Let me know what you think about Belle in the comments below and have a great day!

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Animated Film Reviews

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Soundtrack News: Milan Records to release ‘Belle’ Original Motion Picture Soundtrack on January 14th

Milan Records has announced the January 14th release of BELLE (ORIGINAL MOTION PICTURE SOUNDTRACK – ENGLISH EDITION), an English language version of the Original Soundtrack to Oscar®-nominated filmmaker Mamoru Hosoda’s latest feature. Featuring both score and vocal tracks written by a team of composers led by Taisei Iwasaki and including Ludvig Forssell and Yuta Bandoh, the album includes English versions of vocal tracks originally performed in Japanese, newly recorded in English by Kylie McNeill, who voices ‘Belle’ in the English dubbed version of the film. The album follows the massive success of the original Japanese Edition of the soundtrack, which has garnered over 20 million streams globally since its July 2021 debut.

Belle follows shy, everyday high school student Suzu as she escapes into a virtual world, becoming a globally-beloved popstar named Belle and setting out on an emotional and epic quest to find herself.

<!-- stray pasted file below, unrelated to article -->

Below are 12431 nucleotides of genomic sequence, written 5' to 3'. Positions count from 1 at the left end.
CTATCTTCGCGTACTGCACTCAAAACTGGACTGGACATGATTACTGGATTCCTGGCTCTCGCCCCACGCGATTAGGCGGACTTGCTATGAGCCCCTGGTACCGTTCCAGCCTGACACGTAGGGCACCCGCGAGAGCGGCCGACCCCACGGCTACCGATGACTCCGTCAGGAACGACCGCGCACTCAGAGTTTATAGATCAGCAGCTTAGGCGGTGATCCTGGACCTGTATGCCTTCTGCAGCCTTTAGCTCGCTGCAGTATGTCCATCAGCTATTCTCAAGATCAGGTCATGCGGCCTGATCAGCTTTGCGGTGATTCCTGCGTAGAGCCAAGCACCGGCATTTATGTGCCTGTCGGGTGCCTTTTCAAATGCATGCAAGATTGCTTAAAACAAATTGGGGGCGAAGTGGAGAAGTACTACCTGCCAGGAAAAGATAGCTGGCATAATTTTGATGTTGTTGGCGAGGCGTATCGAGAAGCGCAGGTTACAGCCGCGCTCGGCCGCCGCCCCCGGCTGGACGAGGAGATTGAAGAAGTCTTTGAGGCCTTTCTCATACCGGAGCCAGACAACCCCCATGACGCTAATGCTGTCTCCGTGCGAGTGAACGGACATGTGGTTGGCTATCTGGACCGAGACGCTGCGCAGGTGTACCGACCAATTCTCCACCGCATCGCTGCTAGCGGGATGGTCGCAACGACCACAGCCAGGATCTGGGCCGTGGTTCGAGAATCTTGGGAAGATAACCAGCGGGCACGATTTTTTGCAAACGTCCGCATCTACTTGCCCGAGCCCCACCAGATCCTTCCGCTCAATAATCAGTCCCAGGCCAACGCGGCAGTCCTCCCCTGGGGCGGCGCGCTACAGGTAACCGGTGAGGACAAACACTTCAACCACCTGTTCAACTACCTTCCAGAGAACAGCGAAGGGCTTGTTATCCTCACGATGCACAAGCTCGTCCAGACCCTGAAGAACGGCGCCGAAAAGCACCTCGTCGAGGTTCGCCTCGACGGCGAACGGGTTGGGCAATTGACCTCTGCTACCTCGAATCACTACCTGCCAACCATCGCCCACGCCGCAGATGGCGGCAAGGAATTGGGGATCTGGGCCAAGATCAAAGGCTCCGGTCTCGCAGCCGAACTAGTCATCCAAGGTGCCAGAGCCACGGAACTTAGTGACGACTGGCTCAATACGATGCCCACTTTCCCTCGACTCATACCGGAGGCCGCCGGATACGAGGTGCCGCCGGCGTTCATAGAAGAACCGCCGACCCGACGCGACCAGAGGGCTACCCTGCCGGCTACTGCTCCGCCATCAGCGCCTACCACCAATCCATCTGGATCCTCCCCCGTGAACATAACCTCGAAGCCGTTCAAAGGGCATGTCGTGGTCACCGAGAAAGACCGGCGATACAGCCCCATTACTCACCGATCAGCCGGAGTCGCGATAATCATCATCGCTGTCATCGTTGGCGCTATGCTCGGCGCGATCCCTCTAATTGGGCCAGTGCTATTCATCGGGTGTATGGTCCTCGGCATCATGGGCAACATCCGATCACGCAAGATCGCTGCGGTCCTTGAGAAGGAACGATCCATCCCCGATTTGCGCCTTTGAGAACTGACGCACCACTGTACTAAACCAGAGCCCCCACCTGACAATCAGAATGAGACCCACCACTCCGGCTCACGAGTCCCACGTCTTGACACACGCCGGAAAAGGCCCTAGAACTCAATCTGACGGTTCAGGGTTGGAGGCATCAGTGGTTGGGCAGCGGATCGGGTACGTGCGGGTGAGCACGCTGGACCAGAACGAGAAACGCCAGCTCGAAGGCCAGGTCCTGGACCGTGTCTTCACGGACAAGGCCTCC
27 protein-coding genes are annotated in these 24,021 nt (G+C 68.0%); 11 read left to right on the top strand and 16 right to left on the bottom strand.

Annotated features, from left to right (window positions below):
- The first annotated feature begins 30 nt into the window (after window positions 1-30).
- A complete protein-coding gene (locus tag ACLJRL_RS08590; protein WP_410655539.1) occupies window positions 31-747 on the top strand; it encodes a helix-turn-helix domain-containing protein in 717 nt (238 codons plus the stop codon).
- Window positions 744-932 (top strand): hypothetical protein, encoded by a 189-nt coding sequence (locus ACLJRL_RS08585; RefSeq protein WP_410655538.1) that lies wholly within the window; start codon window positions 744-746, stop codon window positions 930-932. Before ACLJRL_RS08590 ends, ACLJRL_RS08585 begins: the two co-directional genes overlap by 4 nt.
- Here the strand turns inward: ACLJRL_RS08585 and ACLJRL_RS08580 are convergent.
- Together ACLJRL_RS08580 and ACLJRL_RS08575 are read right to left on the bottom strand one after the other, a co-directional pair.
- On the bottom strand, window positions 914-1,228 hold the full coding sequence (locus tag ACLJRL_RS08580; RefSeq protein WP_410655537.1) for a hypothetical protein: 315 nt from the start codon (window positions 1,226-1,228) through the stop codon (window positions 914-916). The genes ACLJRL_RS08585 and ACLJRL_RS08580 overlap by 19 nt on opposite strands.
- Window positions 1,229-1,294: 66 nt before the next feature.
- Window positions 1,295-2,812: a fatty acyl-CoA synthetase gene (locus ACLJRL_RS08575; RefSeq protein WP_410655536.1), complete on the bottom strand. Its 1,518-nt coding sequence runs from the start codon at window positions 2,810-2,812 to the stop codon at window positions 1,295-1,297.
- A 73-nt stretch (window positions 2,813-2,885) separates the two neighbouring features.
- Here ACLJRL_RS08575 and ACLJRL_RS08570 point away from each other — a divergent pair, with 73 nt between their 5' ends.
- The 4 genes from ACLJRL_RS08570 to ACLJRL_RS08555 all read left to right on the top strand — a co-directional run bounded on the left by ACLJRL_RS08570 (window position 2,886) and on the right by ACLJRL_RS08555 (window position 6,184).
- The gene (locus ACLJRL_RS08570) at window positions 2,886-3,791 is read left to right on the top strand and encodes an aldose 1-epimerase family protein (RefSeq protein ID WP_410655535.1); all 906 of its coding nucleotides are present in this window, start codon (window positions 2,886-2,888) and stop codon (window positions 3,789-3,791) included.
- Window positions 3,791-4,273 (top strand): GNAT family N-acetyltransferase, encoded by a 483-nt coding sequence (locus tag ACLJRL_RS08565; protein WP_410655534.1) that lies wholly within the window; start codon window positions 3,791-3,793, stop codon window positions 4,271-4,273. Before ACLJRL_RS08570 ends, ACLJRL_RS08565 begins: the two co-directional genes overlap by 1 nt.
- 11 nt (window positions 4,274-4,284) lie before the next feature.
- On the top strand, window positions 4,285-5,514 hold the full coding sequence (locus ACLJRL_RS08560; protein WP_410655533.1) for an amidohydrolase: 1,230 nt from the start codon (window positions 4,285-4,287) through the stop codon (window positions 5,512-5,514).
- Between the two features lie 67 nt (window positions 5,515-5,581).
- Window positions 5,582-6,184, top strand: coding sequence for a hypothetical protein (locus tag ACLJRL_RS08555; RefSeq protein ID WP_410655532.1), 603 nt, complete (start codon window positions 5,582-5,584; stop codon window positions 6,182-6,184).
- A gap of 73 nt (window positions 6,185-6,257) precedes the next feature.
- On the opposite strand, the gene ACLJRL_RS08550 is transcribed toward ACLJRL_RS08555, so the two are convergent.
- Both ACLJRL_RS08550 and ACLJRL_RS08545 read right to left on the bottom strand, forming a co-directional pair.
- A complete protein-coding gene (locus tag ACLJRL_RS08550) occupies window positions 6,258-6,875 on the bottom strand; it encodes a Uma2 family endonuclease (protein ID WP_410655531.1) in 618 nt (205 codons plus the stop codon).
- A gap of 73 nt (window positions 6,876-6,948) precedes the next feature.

Ranging from anthemic pop ballads to emotionally-laden instrumentals, the soundtrack includes original vocal songs written and arranged by Taisei Iwasaki, Ludvig Forssell and Yuta Bandoh as performed in the film by both Suzu and her virtual persona Belle, as well as original score music also written by the trio and Grammy-nominated composer Miho Hazama. The film’s main theme and album opener “U” was written and performed by groundbreaking Japanese act millennium parade led by Daiki Tsuneta, and two of the vocal tracks and recurring themes throughout the film, “Lend Me Your Voice” and “A Million Miles Away” also feature lyrics co-written by Mamoru Hosoda. The English album was produced by Taisei Iwasaki and supervised by Taka Chiyo alongside the team of composers and in collaboration with GKIDS and NYAV Post.


BELLE (ORIGINAL MOTION PICTURE SOUNDTRACK – ENGLISH EDITION)

TRACKLISTING –

  1. U – millennium parade, Belle* 
  2. Whispers – Kylie McNeill* 
  3. Slingshot – Miho Hazama, Taisei Iwasaki
  4. Memories of a Sound – Taisei Iwasaki
  5. Blunt Words – ermhoi
  6. Gales of Song – Belle* 
  7. Fleeting Days – Ludvig Forssell
  8. Swarms of Song – Belle*
  9. Alle Psallite Cum Luya – Ryoko Moriyama, Sachiyo Nakao, Fuyumi Sakamoto, Yoshimi Iwasaki, Michiko Shimizu, Kaho Nakamura
  10. Fama Destinata – Belle*
  11. Dragon – Yuta Bandoh
  12. Justin – Yuta Bandoh
  13. Unveil – Yuta Bandoh
  14. Digital Ripples – Ludvig Forssell
  15. Dragon’s Lair – Yuta Bandoh
  16. Lend Me Your Voice (draft) – Kylie McNeill*